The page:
If you can sneak out of work one of these days, pay a visit to your local market and say hello to the farmers. They all seem so glad to be back out in front of the public eye - after months of toiling away in the gardens and fields, it's nice to see the faces of the people who really appreciate what they're doing. So go and tell them! Schedules of the market locations and times are on the FMFM WEBSITE. There is sure to be one near you...

Although the pickings are a little scarce so far, a little searching will yield some great things; chive blossoms, incredible spring hardy greens, rhubarb, asparagus, young garlic - and beautiful potted herbs & flowers to spruce up your deck, backyard or sunny windowsill!

Another way to support our local farmers is by attending our benefit dinner next Sunday, June 15th. We're gathering down in Tiverton Rhode Island for an afternoon meal of local foods & drinks in order to raise money to send a few local producers to Italy this fall. They'll be attending the Slow Food Terra Madre Festival, interacting with food producers from the world over - and then bringing their newfound knowledge back to share with us. Go to our website for more information and to register and pay.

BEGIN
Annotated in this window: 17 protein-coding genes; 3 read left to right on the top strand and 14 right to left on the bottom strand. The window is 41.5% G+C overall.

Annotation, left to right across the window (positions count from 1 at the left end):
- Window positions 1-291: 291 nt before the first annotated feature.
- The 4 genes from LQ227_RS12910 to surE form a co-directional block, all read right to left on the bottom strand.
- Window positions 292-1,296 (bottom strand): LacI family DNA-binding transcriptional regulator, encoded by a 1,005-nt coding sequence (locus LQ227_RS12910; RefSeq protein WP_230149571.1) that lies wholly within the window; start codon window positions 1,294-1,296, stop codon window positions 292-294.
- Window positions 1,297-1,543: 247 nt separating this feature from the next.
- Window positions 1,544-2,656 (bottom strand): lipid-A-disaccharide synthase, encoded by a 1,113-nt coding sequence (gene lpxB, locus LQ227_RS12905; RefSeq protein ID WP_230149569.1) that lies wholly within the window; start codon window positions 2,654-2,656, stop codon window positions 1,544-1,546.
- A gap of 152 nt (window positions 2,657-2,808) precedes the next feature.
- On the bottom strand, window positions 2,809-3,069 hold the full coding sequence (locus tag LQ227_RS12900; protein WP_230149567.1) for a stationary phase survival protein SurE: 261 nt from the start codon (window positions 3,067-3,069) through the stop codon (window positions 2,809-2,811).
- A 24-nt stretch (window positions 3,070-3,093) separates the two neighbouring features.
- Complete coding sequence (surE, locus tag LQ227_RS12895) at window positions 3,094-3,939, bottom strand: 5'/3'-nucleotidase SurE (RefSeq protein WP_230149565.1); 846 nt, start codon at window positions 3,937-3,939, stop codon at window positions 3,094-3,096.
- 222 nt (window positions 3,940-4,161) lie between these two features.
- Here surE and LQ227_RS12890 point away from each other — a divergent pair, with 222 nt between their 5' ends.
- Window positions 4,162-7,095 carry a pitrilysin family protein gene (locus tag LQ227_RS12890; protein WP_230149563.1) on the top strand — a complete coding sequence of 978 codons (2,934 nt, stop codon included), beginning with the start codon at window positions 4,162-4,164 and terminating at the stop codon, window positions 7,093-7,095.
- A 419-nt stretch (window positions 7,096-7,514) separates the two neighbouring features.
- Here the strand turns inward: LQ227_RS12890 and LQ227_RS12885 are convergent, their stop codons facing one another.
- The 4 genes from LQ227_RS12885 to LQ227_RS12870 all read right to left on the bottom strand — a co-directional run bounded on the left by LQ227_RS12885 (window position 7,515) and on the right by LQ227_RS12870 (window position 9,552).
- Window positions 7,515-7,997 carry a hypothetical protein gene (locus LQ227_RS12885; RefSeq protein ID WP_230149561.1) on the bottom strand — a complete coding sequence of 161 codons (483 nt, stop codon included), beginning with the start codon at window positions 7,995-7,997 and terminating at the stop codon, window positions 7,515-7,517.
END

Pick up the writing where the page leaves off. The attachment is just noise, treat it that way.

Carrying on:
And speaking of sharing knowledge, we're psyched to see some Boston (well, Cambridge) based folks not only championing the 'eat local & seasonal' mantra, but also providing resources for doing so through their website: BOSTON LOCALVORES. Take a look and feel free to give them any feedback you have - they want this to be a comprehensive & useful list for all of us.


Monday, June 09, 2008

Wallet Mouth

Ok, probably everyone in the world knows about this amazing blog but me, but here it is.

Talk about conscious consuming. Wallet Mouth is an example of one woman doing her research and spending her money to reflect her and her family's values. Her blog is categorized by products, issues like labor and environment, and includes her struggles as a mother to buy the best for her baby.

I'll definitely be reading this blog every day!

Tuesday, June 03, 2008

Take a Bite out of Climate Change